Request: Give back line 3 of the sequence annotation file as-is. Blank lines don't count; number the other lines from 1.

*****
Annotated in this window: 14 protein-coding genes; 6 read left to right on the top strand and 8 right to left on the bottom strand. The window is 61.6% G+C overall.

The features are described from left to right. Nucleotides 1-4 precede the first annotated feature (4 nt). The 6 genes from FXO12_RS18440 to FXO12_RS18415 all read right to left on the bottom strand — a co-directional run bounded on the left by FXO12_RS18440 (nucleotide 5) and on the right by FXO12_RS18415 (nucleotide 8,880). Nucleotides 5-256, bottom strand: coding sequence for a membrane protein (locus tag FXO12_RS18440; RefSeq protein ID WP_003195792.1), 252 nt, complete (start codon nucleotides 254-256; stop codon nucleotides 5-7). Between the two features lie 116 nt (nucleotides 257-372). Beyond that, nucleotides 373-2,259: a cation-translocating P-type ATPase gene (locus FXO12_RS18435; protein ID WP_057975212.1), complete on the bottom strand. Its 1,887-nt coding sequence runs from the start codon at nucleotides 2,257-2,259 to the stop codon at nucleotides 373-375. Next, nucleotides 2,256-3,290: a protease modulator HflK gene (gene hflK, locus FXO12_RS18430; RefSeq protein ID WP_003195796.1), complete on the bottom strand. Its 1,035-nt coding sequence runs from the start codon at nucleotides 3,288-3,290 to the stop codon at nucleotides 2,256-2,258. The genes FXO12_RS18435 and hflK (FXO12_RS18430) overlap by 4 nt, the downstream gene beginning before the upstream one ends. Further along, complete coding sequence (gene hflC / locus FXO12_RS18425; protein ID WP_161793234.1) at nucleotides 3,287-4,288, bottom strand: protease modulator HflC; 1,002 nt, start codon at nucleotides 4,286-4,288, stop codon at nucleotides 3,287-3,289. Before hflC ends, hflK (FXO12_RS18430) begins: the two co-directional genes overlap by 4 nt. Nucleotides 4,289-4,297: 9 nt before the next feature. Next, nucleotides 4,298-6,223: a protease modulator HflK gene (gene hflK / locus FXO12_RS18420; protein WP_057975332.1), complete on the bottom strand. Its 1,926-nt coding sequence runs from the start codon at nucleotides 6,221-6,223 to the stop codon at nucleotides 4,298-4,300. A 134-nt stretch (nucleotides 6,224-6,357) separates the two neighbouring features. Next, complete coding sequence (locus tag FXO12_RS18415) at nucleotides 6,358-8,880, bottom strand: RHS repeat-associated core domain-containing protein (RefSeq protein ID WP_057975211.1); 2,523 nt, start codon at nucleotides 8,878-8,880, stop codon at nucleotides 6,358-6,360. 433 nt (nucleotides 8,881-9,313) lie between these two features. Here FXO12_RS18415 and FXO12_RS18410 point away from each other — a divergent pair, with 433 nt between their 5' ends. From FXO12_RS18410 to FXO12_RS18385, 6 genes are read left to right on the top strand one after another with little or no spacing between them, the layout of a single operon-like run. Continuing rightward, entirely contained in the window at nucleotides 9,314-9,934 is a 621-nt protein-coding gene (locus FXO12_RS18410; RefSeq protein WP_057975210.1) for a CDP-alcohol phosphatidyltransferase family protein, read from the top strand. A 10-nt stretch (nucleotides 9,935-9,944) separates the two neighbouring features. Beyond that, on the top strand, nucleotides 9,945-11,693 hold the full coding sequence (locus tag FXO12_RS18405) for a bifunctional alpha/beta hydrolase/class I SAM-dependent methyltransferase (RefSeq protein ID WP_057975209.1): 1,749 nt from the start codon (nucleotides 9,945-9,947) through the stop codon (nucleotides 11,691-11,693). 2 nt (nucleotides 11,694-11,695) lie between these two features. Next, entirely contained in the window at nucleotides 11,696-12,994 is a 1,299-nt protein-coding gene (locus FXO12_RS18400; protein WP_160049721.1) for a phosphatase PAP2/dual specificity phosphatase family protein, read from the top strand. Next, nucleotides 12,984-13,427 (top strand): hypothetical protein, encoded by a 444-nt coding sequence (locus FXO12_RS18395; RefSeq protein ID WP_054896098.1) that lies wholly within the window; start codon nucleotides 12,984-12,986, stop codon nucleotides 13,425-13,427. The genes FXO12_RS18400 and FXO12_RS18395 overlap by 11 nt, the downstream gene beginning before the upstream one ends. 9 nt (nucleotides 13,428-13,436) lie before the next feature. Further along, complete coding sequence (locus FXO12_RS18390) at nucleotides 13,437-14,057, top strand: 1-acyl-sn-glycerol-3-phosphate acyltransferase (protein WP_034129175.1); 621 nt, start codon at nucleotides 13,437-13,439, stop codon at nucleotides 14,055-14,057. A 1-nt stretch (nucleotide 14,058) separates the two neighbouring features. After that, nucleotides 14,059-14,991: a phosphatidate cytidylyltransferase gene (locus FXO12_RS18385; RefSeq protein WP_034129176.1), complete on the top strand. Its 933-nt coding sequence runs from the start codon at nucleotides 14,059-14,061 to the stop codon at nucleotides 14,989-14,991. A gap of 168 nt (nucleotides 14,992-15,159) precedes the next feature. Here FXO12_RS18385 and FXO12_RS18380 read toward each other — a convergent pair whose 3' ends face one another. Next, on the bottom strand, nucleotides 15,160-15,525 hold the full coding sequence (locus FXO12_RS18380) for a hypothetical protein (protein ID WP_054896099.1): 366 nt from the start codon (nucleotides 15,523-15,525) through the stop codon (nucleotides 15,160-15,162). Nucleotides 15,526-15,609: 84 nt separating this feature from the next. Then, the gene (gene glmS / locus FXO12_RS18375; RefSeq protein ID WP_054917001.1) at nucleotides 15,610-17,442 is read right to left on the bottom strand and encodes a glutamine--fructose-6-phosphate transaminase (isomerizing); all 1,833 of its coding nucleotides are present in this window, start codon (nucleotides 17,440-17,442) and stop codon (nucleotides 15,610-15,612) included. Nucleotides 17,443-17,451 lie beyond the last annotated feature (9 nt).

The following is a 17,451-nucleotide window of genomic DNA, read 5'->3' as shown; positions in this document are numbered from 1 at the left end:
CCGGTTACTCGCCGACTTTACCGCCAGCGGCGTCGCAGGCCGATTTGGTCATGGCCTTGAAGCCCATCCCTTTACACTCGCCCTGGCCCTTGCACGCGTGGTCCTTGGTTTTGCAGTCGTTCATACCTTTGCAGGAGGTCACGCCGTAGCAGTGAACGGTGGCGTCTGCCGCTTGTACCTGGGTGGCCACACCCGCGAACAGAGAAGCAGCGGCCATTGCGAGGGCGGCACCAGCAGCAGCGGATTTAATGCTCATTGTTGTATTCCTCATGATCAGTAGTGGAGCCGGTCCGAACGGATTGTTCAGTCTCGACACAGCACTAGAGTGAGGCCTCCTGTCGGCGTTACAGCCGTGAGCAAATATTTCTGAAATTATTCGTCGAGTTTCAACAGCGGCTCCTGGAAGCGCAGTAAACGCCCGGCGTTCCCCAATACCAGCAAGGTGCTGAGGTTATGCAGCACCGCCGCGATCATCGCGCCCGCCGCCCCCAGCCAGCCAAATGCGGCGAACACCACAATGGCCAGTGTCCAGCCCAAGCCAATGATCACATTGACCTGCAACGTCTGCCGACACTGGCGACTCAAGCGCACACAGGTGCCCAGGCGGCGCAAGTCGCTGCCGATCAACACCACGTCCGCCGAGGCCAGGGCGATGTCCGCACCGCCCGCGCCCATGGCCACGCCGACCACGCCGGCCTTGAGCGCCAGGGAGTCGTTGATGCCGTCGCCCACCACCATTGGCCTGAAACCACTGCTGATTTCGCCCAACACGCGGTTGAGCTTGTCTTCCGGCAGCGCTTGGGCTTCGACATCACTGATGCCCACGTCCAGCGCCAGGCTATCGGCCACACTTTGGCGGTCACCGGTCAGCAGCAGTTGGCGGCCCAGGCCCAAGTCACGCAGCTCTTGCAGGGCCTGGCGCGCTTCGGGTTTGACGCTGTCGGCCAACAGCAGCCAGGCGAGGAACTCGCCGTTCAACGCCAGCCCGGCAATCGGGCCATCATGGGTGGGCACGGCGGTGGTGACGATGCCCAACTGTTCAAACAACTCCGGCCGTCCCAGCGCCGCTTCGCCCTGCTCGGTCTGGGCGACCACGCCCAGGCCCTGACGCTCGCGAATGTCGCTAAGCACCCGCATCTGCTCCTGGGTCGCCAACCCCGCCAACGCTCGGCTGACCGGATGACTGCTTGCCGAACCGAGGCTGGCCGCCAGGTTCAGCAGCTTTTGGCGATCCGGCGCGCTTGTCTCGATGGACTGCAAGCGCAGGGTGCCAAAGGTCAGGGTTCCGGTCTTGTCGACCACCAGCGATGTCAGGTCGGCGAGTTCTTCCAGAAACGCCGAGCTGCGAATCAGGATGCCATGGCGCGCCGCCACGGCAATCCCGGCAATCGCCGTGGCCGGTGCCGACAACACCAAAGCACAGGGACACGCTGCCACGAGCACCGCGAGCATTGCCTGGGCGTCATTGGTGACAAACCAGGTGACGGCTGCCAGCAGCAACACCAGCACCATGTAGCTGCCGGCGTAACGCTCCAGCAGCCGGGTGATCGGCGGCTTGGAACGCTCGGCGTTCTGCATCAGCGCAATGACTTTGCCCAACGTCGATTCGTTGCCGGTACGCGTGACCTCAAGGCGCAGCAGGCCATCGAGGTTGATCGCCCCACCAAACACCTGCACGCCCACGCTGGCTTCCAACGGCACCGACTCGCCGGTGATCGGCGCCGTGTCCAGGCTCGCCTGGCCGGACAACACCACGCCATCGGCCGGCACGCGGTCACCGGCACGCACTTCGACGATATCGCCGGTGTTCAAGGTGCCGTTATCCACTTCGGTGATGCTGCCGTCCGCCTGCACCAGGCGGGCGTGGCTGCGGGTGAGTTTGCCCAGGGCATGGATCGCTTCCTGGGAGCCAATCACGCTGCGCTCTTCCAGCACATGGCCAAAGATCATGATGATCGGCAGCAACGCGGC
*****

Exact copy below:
The following is a 17,451-nucleotide window of genomic DNA, read 5'->3' as shown; positions in this document are numbered from 1 at the left end: